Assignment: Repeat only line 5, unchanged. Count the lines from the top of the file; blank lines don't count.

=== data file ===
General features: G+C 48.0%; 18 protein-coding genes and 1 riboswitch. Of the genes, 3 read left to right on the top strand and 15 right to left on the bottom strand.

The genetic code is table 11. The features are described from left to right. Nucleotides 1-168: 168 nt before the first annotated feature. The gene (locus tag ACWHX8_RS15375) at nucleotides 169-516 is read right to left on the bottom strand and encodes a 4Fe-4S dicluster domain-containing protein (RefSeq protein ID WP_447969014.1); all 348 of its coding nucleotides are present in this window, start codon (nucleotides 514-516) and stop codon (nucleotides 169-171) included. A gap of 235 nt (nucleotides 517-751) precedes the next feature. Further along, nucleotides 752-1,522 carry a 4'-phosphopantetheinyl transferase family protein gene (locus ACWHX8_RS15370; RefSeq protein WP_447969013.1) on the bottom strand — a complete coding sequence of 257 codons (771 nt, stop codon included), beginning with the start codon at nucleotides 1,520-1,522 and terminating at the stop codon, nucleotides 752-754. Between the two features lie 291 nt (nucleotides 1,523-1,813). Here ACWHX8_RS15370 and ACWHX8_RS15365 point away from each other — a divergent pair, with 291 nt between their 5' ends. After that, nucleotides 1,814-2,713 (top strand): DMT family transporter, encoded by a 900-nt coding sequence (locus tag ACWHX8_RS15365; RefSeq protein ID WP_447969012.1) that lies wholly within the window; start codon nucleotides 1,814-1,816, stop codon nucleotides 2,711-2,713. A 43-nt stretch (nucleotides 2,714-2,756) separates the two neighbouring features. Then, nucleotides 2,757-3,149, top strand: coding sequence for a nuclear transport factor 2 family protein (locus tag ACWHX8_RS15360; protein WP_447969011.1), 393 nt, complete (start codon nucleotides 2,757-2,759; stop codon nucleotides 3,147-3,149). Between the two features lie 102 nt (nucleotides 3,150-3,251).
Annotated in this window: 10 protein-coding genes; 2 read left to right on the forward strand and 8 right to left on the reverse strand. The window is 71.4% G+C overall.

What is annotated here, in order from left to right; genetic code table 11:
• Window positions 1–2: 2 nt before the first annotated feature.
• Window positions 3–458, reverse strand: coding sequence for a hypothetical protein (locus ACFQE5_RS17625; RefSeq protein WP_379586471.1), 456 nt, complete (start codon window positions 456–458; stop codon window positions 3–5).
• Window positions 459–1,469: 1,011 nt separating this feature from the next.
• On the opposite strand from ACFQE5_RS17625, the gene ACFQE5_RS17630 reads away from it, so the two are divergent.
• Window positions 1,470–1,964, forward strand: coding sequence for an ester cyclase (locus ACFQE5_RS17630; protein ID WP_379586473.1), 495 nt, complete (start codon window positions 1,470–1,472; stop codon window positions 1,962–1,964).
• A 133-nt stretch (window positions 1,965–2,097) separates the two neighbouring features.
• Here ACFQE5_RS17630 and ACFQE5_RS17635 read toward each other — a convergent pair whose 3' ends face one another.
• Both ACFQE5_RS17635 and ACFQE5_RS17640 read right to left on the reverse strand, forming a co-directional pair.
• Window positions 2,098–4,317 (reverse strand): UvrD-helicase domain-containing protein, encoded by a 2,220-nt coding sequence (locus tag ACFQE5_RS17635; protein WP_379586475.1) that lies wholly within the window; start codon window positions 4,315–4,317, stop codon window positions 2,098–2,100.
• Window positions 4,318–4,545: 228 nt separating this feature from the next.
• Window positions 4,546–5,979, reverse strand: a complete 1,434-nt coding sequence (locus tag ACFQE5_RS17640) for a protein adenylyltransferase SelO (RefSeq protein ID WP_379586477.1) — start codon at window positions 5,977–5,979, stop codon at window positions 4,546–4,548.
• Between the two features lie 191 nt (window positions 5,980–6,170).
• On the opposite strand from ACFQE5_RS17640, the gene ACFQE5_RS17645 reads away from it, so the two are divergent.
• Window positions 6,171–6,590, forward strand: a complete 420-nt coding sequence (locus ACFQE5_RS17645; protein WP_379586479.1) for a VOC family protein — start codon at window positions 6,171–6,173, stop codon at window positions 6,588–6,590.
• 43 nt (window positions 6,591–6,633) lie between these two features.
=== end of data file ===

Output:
• Window positions 1–2: 2 nt before the first annotated feature.